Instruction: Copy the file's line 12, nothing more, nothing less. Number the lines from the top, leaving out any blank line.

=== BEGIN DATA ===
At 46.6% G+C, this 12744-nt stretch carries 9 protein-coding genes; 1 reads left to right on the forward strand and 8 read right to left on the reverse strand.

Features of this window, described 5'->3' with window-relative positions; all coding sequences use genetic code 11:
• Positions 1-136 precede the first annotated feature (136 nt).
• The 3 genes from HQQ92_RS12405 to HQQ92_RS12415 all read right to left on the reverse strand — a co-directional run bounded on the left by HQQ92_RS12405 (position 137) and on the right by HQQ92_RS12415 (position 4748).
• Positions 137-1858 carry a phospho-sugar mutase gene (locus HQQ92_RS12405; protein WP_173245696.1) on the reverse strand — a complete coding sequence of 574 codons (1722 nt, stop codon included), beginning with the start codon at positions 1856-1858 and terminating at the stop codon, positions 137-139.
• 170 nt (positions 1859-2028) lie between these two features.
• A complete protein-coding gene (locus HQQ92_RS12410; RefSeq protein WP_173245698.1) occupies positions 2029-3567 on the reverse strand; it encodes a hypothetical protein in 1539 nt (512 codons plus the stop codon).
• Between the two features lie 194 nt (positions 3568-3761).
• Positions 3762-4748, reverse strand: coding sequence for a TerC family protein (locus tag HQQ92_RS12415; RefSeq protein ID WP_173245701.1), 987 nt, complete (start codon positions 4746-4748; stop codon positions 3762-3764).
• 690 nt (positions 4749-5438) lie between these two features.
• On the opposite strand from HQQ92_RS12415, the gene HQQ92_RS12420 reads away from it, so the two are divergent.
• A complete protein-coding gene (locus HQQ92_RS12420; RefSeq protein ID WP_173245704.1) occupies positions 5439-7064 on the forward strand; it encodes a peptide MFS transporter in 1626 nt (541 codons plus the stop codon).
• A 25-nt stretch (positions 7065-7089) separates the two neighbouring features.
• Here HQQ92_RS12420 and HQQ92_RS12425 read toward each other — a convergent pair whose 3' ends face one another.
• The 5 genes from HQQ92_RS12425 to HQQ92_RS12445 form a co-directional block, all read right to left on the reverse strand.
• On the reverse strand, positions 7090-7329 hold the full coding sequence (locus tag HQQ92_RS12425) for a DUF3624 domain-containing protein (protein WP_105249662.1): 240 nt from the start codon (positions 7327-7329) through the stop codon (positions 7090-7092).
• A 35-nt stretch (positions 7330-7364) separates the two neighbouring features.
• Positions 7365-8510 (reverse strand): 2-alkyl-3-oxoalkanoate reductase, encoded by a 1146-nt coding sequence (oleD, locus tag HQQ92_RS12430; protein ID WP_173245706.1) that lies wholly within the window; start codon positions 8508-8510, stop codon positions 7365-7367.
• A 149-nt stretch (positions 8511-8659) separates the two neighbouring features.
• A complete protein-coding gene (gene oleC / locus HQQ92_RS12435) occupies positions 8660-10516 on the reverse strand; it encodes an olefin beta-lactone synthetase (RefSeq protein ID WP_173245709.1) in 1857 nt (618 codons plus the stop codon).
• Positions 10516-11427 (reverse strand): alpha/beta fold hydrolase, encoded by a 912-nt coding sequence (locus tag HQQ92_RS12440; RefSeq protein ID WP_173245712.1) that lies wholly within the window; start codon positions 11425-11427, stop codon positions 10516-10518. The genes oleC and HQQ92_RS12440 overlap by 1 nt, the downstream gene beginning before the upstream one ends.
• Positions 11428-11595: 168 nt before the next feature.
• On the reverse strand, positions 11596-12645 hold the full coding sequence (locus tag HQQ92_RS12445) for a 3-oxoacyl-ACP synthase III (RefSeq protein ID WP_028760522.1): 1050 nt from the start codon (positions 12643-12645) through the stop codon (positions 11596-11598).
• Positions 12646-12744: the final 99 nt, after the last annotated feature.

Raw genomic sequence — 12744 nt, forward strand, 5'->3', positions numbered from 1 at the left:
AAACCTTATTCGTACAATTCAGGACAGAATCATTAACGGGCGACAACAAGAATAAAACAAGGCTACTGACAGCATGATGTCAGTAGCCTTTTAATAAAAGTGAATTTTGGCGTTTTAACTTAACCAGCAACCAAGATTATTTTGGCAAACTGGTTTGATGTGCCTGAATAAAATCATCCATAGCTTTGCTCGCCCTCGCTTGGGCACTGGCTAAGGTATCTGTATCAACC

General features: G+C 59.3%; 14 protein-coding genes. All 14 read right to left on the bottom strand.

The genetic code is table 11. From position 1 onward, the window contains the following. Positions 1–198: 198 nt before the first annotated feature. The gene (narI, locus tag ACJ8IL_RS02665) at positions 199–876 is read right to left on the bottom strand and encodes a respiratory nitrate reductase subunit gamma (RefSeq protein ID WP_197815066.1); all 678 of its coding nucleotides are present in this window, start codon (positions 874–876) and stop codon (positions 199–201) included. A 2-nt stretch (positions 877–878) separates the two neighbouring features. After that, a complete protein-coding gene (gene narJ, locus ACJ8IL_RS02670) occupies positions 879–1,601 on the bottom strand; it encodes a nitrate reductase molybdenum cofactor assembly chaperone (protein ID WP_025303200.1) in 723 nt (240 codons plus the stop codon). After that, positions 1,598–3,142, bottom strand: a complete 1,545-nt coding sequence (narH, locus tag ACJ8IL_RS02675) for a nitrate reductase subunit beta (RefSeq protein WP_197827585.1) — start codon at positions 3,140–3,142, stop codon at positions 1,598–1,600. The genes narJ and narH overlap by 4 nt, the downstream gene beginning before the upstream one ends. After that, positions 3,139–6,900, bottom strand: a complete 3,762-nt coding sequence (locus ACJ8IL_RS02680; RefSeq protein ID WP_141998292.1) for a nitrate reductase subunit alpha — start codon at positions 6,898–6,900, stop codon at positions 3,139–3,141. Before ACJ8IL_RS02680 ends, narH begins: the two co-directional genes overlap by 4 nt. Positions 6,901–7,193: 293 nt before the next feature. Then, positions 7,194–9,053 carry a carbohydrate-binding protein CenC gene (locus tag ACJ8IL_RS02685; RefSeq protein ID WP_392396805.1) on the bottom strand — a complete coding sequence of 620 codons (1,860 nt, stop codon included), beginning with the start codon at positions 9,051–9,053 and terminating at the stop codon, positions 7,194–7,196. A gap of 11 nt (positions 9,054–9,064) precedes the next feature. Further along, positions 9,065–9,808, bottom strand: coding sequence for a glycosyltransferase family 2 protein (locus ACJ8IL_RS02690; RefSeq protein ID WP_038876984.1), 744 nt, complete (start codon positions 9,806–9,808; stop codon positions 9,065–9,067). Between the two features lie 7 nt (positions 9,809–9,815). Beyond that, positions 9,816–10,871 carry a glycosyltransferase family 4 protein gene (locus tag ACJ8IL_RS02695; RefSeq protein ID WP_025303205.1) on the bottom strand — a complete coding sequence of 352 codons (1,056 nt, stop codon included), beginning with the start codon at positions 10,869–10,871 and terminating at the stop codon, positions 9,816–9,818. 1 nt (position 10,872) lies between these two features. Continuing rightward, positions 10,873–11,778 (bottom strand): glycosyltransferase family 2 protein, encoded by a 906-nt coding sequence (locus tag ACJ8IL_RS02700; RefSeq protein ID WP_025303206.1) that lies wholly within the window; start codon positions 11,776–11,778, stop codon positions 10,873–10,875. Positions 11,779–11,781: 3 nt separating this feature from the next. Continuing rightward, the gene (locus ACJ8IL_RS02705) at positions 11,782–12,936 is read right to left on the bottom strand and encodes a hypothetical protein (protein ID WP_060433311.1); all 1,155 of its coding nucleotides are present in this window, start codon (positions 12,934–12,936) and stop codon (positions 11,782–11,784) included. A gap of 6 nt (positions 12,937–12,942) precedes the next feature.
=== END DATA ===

• A complete protein-coding gene (locus HQQ92_RS12420; RefSeq protein ID WP_173245704.1) occupies positions 5439-7064 on the forward strand; it encodes a peptide MFS transporter in 1626 nt (541 codons plus the stop codon).